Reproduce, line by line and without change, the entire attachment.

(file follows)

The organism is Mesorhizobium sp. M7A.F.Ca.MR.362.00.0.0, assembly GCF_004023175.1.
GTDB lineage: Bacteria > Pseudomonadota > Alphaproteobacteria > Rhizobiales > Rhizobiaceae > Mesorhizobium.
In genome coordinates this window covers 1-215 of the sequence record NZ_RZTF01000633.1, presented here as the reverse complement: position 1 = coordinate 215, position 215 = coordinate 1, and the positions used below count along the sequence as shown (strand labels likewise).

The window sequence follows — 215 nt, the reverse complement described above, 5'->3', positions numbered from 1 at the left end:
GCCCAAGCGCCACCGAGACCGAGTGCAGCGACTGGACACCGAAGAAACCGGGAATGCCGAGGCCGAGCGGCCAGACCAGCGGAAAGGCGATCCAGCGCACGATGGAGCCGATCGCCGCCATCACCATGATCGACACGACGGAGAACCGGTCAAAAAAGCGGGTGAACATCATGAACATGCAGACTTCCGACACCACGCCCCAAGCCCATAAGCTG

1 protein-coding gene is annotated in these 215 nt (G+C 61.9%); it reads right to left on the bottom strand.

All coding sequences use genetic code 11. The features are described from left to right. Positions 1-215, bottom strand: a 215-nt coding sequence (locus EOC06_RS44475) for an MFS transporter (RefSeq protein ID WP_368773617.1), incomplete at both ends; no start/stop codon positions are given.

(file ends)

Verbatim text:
The organism is Mesorhizobium sp. M7A.F.Ca.MR.362.00.0.0, assembly GCF_004023175.1.
GTDB lineage: Bacteria > Pseudomonadota > Alphaproteobacteria > Rhizobiales > Rhizobiaceae > Mesorhizobium.
In genome coordinates this window covers 1-215 of the sequence record NZ_RZTF01000633.1, presented here as the reverse complement: position 1 = coordinate 215, position 215 = coordinate 1, and the positions used below count along the sequence as shown (strand labels likewise).

The window sequence follows — 215 nt, the reverse complement described above, 5'->3', positions numbered from 1 at the left end:
GCCCAAGCGCCACCGAGACCGAGTGCAGCGACTGGACACCGAAGAAACCGGGAATGCCGAGGCCGAGCGGCCAGACCAGCGGAAAGGCGATCCAGCGCACGATGGAGCCGATCGCCGCCATCACCATGATCGACACGACGGAGAACCGGTCAAAAAAGCGGGTGAACATCATGAACATGCAGACTTCCGACACCACGCCCCAAGCCCATAAGCTG

1 protein-coding gene is annotated in these 215 nt (G+C 61.9%); it reads right to left on the bottom strand.

All coding sequences use genetic code 11. The features are described from left to right. Positions 1-215, bottom strand: a 215-nt coding sequence (locus EOC06_RS44475) for an MFS transporter (RefSeq protein ID WP_368773617.1), incomplete at both ends; no start/stop codon positions are given.